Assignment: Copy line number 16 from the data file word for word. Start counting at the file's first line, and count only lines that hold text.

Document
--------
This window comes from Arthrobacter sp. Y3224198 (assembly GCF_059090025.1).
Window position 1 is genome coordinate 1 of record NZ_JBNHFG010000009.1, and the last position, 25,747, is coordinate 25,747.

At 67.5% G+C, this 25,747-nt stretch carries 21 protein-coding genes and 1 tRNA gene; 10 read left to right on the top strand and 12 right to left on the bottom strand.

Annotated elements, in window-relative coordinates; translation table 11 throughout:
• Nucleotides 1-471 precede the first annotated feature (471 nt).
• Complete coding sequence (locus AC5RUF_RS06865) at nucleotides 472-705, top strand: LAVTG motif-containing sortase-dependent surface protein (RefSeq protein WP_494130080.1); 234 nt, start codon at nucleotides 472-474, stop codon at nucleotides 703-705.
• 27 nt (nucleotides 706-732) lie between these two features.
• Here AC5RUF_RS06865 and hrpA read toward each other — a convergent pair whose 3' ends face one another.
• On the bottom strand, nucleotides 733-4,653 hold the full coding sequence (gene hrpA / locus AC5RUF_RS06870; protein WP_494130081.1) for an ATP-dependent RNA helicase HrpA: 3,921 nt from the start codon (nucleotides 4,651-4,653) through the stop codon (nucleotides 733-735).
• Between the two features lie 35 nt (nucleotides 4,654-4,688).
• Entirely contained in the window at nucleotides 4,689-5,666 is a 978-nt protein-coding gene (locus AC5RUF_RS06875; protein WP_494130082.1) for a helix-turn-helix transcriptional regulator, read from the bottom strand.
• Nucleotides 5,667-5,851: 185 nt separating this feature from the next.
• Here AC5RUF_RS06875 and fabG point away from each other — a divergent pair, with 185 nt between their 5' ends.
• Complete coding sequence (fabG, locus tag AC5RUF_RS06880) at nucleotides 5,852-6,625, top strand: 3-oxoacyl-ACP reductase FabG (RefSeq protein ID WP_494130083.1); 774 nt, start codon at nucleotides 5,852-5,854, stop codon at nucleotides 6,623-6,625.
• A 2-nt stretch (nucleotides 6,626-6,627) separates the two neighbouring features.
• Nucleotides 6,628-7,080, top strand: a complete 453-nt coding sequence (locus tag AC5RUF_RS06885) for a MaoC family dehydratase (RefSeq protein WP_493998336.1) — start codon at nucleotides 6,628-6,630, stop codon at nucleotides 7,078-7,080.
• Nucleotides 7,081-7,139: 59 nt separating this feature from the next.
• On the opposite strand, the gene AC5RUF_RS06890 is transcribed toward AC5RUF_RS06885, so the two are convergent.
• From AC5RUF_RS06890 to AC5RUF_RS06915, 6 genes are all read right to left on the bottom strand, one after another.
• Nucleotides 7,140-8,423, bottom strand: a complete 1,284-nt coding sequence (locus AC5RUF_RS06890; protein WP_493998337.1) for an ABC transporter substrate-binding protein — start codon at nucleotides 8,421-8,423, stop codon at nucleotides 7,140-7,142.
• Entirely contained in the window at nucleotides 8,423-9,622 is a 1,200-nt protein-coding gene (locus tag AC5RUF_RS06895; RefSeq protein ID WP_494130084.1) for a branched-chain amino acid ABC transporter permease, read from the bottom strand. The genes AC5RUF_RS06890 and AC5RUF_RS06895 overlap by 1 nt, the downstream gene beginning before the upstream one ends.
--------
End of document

• Nucleotides 6,628-7,080, top strand: a complete 453-nt coding sequence (locus tag AC5RUF_RS06885) for a MaoC family dehydratase (RefSeq protein WP_493998336.1) — start codon at nucleotides 6,628-6,630, stop codon at nucleotides 7,078-7,080.